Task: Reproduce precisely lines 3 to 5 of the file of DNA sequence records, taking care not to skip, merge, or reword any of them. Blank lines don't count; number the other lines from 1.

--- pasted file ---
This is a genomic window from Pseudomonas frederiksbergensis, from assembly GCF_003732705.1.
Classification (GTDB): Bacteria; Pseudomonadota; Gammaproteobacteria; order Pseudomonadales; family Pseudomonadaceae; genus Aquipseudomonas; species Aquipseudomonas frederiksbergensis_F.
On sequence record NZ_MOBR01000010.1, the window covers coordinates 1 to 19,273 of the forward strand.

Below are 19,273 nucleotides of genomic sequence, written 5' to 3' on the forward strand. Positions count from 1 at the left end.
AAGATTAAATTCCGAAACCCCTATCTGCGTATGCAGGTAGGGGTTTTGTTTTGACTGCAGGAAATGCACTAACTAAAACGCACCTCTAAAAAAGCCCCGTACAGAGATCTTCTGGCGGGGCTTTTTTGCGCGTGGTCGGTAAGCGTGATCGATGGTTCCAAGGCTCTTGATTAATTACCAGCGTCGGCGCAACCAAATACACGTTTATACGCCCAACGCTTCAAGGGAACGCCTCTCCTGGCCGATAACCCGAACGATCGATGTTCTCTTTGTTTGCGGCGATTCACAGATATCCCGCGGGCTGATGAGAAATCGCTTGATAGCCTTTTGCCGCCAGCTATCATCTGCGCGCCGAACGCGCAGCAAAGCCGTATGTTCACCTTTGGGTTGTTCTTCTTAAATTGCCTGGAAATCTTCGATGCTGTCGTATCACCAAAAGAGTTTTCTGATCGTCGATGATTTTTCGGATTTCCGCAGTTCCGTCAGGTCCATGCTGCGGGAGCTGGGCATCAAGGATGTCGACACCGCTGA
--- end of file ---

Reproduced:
On sequence record NZ_MOBR01000010.1, the window covers coordinates 1 to 19,273 of the forward strand.

Below are 19,273 nucleotides of genomic sequence, written 5' to 3' on the forward strand. Positions count from 1 at the left end.
AAGATTAAATTCCGAAACCCCTATCTGCGTATGCAGGTAGGGGTTTTGTTTTGACTGCAGGAAATGCACTAACTAAAACGCACCTCTAAAAAAGCCCCGTACAGAGATCTTCTGGCGGGGCTTTTTTGCGCGTGGTCGGTAAGCGTGATCGATGGTTCCAAGGCTCTTGATTAATTACCAGCGTCGGCGCAACCAAATACACGTTTATACGCCCAACGCTTCAAGGGAACGCCTCTCCTGGCCGATAACCCGAACGATCGATGTTCTCTTTGTTTGCGGCGATTCACAGATATCCCGCGGGCTGATGAGAAATCGCTTGATAGCCTTTTGCCGCCAGCTATCATCTGCGCGCCGAACGCGCAGCAAAGCCGTATGTTCACCTTTGGGTTGTTCTTCTTAAATTGCCTGGAAATCTTCGATGCTGTCGTATCACCAAAAGAGTTTTCTGATCGTCGATGATTTTTCGGATTTCCGCAGTTCCGTCAGGTCCATGCTGCGGGAGCTGGGCATCAAGGATGTCGACACCGCTGA